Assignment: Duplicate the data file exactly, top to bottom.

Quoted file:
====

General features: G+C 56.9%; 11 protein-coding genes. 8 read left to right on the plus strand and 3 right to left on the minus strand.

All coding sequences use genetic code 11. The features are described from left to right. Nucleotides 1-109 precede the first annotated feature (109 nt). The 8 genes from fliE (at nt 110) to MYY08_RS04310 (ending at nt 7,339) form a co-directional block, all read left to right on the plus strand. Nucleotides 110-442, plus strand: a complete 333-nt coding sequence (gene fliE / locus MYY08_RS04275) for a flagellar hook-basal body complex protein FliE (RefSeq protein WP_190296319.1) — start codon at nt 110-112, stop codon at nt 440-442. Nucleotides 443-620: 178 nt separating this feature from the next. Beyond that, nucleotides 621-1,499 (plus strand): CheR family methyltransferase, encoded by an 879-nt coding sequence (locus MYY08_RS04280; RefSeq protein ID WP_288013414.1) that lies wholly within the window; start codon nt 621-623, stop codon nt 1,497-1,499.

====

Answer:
General features: G+C 56.9%; 11 protein-coding genes. 8 read left to right on the plus strand and 3 right to left on the minus strand.

All coding sequences use genetic code 11. The features are described from left to right. Nucleotides 1-109 precede the first annotated feature (109 nt). The 8 genes from fliE (at nt 110) to MYY08_RS04310 (ending at nt 7,339) form a co-directional block, all read left to right on the plus strand. Nucleotides 110-442, plus strand: a complete 333-nt coding sequence (gene fliE / locus MYY08_RS04275) for a flagellar hook-basal body complex protein FliE (RefSeq protein WP_190296319.1) — start codon at nt 110-112, stop codon at nt 440-442. Nucleotides 443-620: 178 nt separating this feature from the next. Beyond that, nucleotides 621-1,499 (plus strand): CheR family methyltransferase, encoded by an 879-nt coding sequence (locus MYY08_RS04280; RefSeq protein ID WP_288013414.1) that lies wholly within the window; start codon nt 621-623, stop codon nt 1,497-1,499.